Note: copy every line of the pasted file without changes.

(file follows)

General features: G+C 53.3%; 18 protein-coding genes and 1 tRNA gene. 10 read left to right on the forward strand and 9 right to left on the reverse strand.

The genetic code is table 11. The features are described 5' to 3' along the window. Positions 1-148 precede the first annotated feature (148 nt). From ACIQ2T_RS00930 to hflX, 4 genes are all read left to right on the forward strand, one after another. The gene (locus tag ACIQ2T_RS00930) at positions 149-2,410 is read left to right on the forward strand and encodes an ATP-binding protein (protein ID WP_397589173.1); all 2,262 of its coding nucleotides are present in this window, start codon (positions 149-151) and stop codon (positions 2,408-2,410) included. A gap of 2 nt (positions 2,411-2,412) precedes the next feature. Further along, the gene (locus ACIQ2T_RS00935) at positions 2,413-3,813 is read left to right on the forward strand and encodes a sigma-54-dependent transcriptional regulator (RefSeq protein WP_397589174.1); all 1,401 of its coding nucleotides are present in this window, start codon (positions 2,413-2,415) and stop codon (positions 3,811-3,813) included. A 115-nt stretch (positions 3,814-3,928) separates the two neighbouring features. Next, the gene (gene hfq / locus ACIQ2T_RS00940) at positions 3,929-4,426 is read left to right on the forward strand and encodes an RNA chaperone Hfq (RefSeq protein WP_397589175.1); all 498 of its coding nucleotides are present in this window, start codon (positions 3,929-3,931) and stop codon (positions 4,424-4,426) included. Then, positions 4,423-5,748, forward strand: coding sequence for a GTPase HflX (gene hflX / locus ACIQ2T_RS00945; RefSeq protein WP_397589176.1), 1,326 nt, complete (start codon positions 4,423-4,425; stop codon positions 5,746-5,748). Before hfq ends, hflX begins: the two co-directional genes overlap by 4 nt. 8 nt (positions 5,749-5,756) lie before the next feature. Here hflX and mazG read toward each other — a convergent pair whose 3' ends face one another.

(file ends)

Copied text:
General features: G+C 53.3%; 18 protein-coding genes and 1 tRNA gene. 10 read left to right on the forward strand and 9 right to left on the reverse strand.

The genetic code is table 11. The features are described 5' to 3' along the window. Positions 1-148 precede the first annotated feature (148 nt). From ACIQ2T_RS00930 to hflX, 4 genes are all read left to right on the forward strand, one after another. The gene (locus tag ACIQ2T_RS00930) at positions 149-2,410 is read left to right on the forward strand and encodes an ATP-binding protein (protein ID WP_397589173.1); all 2,262 of its coding nucleotides are present in this window, start codon (positions 149-151) and stop codon (positions 2,408-2,410) included. A gap of 2 nt (positions 2,411-2,412) precedes the next feature. Further along, the gene (locus ACIQ2T_RS00935) at positions 2,413-3,813 is read left to right on the forward strand and encodes a sigma-54-dependent transcriptional regulator (RefSeq protein WP_397589174.1); all 1,401 of its coding nucleotides are present in this window, start codon (positions 2,413-2,415) and stop codon (positions 3,811-3,813) included. A 115-nt stretch (positions 3,814-3,928) separates the two neighbouring features. Next, the gene (gene hfq / locus ACIQ2T_RS00940) at positions 3,929-4,426 is read left to right on the forward strand and encodes an RNA chaperone Hfq (RefSeq protein WP_397589175.1); all 498 of its coding nucleotides are present in this window, start codon (positions 3,929-3,931) and stop codon (positions 4,424-4,426) included. Then, positions 4,423-5,748, forward strand: coding sequence for a GTPase HflX (gene hflX / locus ACIQ2T_RS00945; RefSeq protein WP_397589176.1), 1,326 nt, complete (start codon positions 4,423-4,425; stop codon positions 5,746-5,748). Before hfq ends, hflX begins: the two co-directional genes overlap by 4 nt. 8 nt (positions 5,749-5,756) lie before the next feature. Here hflX and mazG read toward each other — a convergent pair whose 3' ends face one another.